Pupil Measurements prior to Refractive Surgery

From EyeWiki

Few topics within refractive surgery have been as controversial as the significance of pupil size. The measurement technique, definition of acceptable pupil size, and role in objective dysfunction as well as subjective complaints have all been hotly debated for years. Whether justified or not, excessive pupil size has been grounds for large malpractice awards in the United States(1).

Concept

Intraocular light scatter increases with increased pupil size, a fact known since before the days of radial keratotomy(2). After pharmacologic dilation (even in virgin eyes), higher order aberrations routinely increase. A larger pupil will increase the level of spherical aberration for any given corneal asphericity(3). A large pupil under low mesopic conditions may result in a halo around lights even in patients that have never had any form of refractive surgery.

In the earliest forms of excimer keratorefractive surgery, optical zones were routinely smaller than what is commonly used today (approximately 4mm versus 6mm). Similarly, blending algorithms to apply pulses outside the optical zone were not well-developed. Therefore, high levels of spherical aberration could be induced with earlier excimer platforms. Unwanted visual phenomena correlate best with greater ablation depth, younger age, and smaller optical zones. While larger pupils may not correlate with night vision symptoms, it has been suggested that LASIK satisfaction is higher in those without large pupils(4).

Ironically, a small pupil can limit vision as well. Light diffraction is a concern for patients taking miotics, the elderly, and in certain diseases (e.g. myotonic dystrophy) due to a small pupil diameter. Small pupils can limit the efficacy of multifocal refractive options as well as night vision in virgin eyes. This is balanced by a possible increase in depth of focus for patients with smaller pupils.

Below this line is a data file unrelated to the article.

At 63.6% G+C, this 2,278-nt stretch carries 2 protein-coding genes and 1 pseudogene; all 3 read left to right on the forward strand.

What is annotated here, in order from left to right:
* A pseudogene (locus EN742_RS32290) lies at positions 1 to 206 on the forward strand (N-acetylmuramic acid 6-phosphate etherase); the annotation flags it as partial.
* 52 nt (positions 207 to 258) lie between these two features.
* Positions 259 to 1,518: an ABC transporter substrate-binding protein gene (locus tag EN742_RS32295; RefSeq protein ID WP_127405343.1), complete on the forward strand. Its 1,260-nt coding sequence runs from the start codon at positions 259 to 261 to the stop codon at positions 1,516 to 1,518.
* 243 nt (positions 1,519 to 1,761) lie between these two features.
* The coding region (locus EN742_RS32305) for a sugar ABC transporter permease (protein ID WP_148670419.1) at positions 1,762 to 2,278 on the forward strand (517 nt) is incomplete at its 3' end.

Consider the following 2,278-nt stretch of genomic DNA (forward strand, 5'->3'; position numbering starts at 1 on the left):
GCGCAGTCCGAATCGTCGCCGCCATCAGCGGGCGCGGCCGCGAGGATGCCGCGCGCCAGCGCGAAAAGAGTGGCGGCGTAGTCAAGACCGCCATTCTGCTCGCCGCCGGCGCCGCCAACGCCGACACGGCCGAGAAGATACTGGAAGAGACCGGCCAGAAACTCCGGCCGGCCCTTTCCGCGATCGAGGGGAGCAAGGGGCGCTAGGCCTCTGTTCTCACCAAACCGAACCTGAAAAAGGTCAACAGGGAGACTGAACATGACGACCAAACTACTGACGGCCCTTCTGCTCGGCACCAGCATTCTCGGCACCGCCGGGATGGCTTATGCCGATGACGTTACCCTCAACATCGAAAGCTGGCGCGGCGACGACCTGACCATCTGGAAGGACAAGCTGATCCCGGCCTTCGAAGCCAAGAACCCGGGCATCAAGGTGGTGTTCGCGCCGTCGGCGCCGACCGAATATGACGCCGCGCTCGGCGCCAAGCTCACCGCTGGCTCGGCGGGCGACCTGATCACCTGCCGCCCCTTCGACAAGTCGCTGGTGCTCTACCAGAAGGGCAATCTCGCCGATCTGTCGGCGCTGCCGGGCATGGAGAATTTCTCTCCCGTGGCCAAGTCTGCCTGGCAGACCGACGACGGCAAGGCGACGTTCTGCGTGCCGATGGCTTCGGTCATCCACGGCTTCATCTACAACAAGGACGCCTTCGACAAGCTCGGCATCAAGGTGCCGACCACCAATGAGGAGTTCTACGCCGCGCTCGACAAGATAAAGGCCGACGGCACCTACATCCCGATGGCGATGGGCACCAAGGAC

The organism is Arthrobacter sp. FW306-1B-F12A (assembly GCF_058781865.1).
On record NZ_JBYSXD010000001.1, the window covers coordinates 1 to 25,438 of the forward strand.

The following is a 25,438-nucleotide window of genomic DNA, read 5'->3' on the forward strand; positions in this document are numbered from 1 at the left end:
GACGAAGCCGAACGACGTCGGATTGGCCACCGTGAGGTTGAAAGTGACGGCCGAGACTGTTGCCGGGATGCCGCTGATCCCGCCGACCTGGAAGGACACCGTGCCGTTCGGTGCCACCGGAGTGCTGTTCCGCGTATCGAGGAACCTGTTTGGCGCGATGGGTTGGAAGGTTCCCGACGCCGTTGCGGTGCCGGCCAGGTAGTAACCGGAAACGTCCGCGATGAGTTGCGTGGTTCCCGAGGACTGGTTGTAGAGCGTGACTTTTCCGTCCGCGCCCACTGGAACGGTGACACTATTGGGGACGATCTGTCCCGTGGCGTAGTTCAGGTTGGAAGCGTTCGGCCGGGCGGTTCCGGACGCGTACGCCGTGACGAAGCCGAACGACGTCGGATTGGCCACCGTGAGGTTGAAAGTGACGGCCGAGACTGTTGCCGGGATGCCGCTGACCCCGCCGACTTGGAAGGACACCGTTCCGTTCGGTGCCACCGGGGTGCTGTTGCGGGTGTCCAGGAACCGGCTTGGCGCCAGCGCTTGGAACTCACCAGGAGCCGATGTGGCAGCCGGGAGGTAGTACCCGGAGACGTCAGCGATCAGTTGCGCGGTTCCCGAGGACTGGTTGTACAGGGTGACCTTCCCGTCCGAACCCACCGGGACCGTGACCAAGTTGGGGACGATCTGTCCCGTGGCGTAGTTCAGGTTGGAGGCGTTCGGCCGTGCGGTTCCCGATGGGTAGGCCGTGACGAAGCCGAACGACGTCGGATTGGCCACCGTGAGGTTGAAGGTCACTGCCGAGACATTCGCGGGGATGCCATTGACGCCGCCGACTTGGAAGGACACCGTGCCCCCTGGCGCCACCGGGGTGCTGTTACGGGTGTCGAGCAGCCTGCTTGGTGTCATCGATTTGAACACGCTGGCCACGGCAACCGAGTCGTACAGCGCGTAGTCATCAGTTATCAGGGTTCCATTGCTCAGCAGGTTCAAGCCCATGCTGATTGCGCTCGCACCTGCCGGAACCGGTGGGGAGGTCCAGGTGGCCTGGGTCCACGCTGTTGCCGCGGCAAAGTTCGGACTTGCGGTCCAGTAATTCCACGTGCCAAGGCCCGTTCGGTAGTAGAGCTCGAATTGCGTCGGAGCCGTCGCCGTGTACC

Pupil Measurement Techniques – Considerations for Accuracy

Prior to any vision correction surgery, pupil measurement is recommended. Challenges to obtaining a true pupil size under low light include: the accommodative reflex (perhaps enhanced by awareness that one’s pupils are being measured), lack of adequate time for dark adaptation, unreliable technology, and poor technique(5). Moreover, the low-light pupil size of a healthy individual can vary greatly due to factors such as level of alertness, recent medications, and emotional state.

Ideally, the pupils are measured in the non-accommodated state, best simulated by providing a distant target for fixation. Some devices provide no real target and need verbal instruction to “focus in the distance.” Some devices rely on a light emitting diode (LED) inside the apparatus for fixation. Still other devices use infrared technology to capture pupil size. While many of the technologies mentioned above provide a fair estimation of pupil size, it is not as easy to get a true size as the layperson would expect due to device, examiner, environment, and patient limitations. Additionally, hippus, a physiologic variation the pupil size with rhythmic constriction and dilation, can make measurement challenging to say the least. Thus, any pupil measurement (usually stated in millimeters) in a refractive workup may or may not be a true representation of average pupil size during a patient’s daily life.


Card Comparison Method